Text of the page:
I used a 0.5 % sodium Carbonate solution.Originally Posted by gainer
That's why I asked. I don't understand it either. If it's my Nikon F4 exposing for more than zone 0, I don't understand why this base density stays the same from zone 0 to zone III. And that on several different films. I will try another brand of ethylene glycol too. Maybe in this one there are additives influencing film development.You zeroed your densitometer on B+F, so the Zones that measured 0.4 surely can't be fog. They can oly be a mystery!
I'm not overly concerned about fog either. But I don't like the curve to start rising only at zone III or even more. An EI of two stops less is a PITA.Try using 1 tsp each of sodium carbonate and borax in a liter of water to dilute your glycol solution 1+50 for a quick and dirty test. This should give you a fairly linear plot from zones 2 on up with development of about 8 minutes at 70 F. If actual fog is too high for you, add some bromide to the working solution. I am not overly concerned about the fog I have seen, but if you use some of the alternative processes as Sandy does, double fog density means doubling an already very long exposure to UV light.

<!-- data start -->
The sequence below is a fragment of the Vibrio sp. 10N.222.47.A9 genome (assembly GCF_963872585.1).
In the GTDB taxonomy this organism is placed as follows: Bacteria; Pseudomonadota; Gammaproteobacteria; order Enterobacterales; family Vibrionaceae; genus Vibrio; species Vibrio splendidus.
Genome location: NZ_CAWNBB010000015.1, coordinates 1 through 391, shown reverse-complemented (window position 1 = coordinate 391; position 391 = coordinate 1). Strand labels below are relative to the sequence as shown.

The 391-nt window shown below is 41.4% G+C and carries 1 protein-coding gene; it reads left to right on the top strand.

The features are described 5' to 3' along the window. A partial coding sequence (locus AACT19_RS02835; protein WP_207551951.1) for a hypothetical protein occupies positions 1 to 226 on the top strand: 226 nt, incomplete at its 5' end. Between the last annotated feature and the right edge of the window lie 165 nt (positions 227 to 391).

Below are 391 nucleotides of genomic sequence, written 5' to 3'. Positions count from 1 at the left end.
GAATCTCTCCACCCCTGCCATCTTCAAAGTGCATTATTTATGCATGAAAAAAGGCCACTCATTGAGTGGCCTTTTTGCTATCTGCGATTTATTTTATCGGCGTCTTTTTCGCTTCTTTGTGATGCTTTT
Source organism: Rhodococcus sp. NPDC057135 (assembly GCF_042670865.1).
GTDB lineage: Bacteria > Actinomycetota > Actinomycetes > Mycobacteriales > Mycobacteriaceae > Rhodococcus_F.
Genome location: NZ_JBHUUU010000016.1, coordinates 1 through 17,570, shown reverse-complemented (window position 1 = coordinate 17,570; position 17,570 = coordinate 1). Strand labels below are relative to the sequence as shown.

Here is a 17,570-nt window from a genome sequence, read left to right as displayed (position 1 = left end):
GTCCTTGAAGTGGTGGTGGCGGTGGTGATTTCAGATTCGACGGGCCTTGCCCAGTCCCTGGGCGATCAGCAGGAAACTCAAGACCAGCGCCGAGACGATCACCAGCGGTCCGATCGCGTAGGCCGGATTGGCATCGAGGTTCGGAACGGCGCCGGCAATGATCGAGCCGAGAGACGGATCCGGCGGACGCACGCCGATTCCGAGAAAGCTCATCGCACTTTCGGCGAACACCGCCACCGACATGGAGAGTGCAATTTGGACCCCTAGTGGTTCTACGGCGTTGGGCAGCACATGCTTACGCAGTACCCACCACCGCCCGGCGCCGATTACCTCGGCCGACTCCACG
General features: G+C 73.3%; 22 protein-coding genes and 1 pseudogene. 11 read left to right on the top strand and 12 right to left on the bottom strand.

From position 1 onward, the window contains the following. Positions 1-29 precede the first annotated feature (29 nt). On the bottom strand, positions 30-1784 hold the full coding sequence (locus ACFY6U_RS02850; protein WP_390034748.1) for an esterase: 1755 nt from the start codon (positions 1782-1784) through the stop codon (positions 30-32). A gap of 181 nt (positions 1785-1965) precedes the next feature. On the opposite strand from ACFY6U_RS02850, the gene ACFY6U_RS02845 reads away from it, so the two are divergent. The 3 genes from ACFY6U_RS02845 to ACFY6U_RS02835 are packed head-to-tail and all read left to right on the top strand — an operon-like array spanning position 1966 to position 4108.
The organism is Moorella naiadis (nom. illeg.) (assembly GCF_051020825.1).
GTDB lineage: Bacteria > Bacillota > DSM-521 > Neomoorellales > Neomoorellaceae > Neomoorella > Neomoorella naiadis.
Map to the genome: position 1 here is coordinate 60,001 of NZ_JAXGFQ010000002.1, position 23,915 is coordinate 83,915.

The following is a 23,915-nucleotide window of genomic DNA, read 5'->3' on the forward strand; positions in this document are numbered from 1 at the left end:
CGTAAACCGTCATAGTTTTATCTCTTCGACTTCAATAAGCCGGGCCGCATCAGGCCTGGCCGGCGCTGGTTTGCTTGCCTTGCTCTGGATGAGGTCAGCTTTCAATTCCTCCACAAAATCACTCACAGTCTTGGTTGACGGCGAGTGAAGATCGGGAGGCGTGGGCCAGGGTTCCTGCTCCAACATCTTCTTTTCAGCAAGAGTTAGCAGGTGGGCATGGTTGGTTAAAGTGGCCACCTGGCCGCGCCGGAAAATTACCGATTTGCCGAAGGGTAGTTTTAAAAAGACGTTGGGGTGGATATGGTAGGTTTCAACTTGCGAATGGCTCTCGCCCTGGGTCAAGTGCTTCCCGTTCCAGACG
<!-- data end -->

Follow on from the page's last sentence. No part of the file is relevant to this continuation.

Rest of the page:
I guess I'm going to test the whole thing again with another camera, another brand of antifreeze, and bromide (one change at a time ofcourse). Restrictions on selling chemicals are very strickt here in Holland, so I cannot easily get chemical grade glycol or TEA. (I'm still looking for the Oil of Olaz variety of TEA )